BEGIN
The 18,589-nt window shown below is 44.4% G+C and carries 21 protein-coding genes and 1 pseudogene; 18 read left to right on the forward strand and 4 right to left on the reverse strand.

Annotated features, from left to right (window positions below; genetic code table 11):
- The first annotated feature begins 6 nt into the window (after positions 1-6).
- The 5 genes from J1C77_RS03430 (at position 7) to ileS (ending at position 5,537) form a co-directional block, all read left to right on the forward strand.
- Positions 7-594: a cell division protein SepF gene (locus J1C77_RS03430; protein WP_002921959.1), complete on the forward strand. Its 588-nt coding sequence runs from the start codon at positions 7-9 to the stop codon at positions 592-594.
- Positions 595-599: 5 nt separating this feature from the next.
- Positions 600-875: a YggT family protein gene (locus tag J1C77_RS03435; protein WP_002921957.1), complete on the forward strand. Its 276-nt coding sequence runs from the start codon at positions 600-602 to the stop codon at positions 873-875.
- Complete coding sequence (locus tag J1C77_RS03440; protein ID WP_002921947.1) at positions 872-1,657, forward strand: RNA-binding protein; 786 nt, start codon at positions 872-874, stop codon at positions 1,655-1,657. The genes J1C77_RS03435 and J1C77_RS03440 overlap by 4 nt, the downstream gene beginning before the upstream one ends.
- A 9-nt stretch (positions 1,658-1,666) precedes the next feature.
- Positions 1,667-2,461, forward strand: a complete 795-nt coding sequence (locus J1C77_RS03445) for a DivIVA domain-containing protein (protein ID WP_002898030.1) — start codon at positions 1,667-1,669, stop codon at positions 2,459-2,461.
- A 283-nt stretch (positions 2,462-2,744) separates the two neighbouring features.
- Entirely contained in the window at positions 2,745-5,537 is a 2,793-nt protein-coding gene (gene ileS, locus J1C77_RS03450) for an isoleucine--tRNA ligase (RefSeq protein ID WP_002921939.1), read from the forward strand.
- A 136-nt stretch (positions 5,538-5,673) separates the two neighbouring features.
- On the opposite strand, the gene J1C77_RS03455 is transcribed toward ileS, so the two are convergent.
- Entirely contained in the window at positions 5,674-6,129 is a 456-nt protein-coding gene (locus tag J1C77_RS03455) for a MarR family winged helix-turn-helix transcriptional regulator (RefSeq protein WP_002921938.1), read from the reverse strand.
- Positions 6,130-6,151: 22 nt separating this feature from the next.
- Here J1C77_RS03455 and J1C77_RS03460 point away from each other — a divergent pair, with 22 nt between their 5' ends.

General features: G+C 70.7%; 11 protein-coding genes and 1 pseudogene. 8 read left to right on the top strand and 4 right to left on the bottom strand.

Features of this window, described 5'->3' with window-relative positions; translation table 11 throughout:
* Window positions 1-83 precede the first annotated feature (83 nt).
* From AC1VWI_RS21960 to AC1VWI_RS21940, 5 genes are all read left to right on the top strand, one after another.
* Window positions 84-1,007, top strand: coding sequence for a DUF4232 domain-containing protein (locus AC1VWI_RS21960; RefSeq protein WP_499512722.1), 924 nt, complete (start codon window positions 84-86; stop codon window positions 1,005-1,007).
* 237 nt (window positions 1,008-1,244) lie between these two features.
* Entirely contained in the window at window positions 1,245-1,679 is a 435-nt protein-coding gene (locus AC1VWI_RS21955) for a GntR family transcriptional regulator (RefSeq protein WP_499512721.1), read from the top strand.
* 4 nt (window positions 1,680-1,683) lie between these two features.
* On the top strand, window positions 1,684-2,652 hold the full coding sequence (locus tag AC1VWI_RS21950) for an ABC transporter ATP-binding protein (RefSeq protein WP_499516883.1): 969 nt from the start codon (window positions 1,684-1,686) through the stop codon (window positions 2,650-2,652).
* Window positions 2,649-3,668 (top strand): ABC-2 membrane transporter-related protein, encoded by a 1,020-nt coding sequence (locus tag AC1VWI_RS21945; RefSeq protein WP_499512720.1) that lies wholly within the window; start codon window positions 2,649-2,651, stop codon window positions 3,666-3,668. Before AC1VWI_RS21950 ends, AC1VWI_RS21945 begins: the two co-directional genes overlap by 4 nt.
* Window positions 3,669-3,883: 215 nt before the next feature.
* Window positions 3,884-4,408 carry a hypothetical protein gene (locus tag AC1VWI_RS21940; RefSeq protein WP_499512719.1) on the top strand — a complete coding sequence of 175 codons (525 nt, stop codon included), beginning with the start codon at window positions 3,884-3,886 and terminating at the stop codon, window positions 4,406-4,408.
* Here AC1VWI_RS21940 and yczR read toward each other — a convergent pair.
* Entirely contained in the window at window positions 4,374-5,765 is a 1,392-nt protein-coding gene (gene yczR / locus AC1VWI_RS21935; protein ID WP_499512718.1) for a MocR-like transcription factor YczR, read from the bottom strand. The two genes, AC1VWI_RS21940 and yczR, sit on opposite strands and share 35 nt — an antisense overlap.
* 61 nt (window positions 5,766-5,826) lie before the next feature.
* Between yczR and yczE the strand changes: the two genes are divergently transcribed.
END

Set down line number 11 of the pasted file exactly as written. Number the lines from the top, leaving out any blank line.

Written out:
- A 283-nt stretch (positions 2,462-2,744) separates the two neighbouring features.